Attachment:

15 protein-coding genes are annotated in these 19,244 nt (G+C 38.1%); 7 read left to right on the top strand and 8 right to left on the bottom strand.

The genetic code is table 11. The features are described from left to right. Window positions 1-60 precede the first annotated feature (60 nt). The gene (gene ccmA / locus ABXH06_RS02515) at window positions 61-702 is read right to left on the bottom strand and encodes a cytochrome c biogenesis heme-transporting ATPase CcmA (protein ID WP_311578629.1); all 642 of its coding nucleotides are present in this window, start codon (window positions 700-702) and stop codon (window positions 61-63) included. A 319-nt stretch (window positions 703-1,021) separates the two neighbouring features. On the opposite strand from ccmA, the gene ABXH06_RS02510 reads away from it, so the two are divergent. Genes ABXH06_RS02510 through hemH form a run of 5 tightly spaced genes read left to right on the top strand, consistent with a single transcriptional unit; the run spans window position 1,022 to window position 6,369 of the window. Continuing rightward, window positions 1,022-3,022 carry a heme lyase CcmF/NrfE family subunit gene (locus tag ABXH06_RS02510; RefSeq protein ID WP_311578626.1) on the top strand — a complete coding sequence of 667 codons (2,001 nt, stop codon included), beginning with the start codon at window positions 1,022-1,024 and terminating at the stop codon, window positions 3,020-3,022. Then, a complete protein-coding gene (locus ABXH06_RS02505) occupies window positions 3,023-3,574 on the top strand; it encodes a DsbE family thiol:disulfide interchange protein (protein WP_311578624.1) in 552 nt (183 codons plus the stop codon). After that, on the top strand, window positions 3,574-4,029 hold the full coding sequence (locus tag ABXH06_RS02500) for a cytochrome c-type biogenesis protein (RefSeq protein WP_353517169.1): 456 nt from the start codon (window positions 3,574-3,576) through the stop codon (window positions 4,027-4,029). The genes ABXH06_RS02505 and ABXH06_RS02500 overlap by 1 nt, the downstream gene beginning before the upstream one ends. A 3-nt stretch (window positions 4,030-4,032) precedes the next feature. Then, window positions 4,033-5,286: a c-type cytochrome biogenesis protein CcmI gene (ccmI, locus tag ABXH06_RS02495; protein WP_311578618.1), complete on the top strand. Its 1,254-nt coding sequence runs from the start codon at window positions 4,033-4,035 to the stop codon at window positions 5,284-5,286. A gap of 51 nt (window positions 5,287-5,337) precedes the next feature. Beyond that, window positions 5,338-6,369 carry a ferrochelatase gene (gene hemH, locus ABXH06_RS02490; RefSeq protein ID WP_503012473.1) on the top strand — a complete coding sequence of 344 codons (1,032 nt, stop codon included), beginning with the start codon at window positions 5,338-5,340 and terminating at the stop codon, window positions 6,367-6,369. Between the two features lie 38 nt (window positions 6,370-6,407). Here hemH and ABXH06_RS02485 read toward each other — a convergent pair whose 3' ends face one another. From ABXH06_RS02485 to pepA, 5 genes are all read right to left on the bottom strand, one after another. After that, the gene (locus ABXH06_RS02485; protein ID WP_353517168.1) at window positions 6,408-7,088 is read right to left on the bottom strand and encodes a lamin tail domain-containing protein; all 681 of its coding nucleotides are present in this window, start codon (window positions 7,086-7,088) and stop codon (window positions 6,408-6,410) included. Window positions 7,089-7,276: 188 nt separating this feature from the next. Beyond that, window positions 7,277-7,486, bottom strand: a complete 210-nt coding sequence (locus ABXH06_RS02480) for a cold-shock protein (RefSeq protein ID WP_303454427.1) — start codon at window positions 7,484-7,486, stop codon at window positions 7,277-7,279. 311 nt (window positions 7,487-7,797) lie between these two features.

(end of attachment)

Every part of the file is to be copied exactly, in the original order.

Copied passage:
15 protein-coding genes are annotated in these 19,244 nt (G+C 38.1%); 7 read left to right on the top strand and 8 right to left on the bottom strand.

The genetic code is table 11. The features are described from left to right. Window positions 1-60 precede the first annotated feature (60 nt). The gene (gene ccmA / locus ABXH06_RS02515) at window positions 61-702 is read right to left on the bottom strand and encodes a cytochrome c biogenesis heme-transporting ATPase CcmA (protein ID WP_311578629.1); all 642 of its coding nucleotides are present in this window, start codon (window positions 700-702) and stop codon (window positions 61-63) included. A 319-nt stretch (window positions 703-1,021) separates the two neighbouring features. On the opposite strand from ccmA, the gene ABXH06_RS02510 reads away from it, so the two are divergent. Genes ABXH06_RS02510 through hemH form a run of 5 tightly spaced genes read left to right on the top strand, consistent with a single transcriptional unit; the run spans window position 1,022 to window position 6,369 of the window. Continuing rightward, window positions 1,022-3,022 carry a heme lyase CcmF/NrfE family subunit gene (locus tag ABXH06_RS02510; RefSeq protein ID WP_311578626.1) on the top strand — a complete coding sequence of 667 codons (2,001 nt, stop codon included), beginning with the start codon at window positions 1,022-1,024 and terminating at the stop codon, window positions 3,020-3,022. Then, a complete protein-coding gene (locus ABXH06_RS02505) occupies window positions 3,023-3,574 on the top strand; it encodes a DsbE family thiol:disulfide interchange protein (protein WP_311578624.1) in 552 nt (183 codons plus the stop codon). After that, on the top strand, window positions 3,574-4,029 hold the full coding sequence (locus tag ABXH06_RS02500) for a cytochrome c-type biogenesis protein (RefSeq protein WP_353517169.1): 456 nt from the start codon (window positions 3,574-3,576) through the stop codon (window positions 4,027-4,029). The genes ABXH06_RS02505 and ABXH06_RS02500 overlap by 1 nt, the downstream gene beginning before the upstream one ends. A 3-nt stretch (window positions 4,030-4,032) precedes the next feature. Then, window positions 4,033-5,286: a c-type cytochrome biogenesis protein CcmI gene (ccmI, locus tag ABXH06_RS02495; protein WP_311578618.1), complete on the top strand. Its 1,254-nt coding sequence runs from the start codon at window positions 4,033-4,035 to the stop codon at window positions 5,284-5,286. A gap of 51 nt (window positions 5,287-5,337) precedes the next feature. Beyond that, window positions 5,338-6,369 carry a ferrochelatase gene (gene hemH, locus ABXH06_RS02490; RefSeq protein ID WP_503012473.1) on the top strand — a complete coding sequence of 344 codons (1,032 nt, stop codon included), beginning with the start codon at window positions 5,338-5,340 and terminating at the stop codon, window positions 6,367-6,369. Between the two features lie 38 nt (window positions 6,370-6,407). Here hemH and ABXH06_RS02485 read toward each other — a convergent pair whose 3' ends face one another. From ABXH06_RS02485 to pepA, 5 genes are all read right to left on the bottom strand, one after another. After that, the gene (locus ABXH06_RS02485; protein ID WP_353517168.1) at window positions 6,408-7,088 is read right to left on the bottom strand and encodes a lamin tail domain-containing protein; all 681 of its coding nucleotides are present in this window, start codon (window positions 7,086-7,088) and stop codon (window positions 6,408-6,410) included. Window positions 7,089-7,276: 188 nt separating this feature from the next. Beyond that, window positions 7,277-7,486, bottom strand: a complete 210-nt coding sequence (locus ABXH06_RS02480) for a cold-shock protein (RefSeq protein ID WP_303454427.1) — start codon at window positions 7,484-7,486, stop codon at window positions 7,277-7,279. 311 nt (window positions 7,487-7,797) lie between these two features.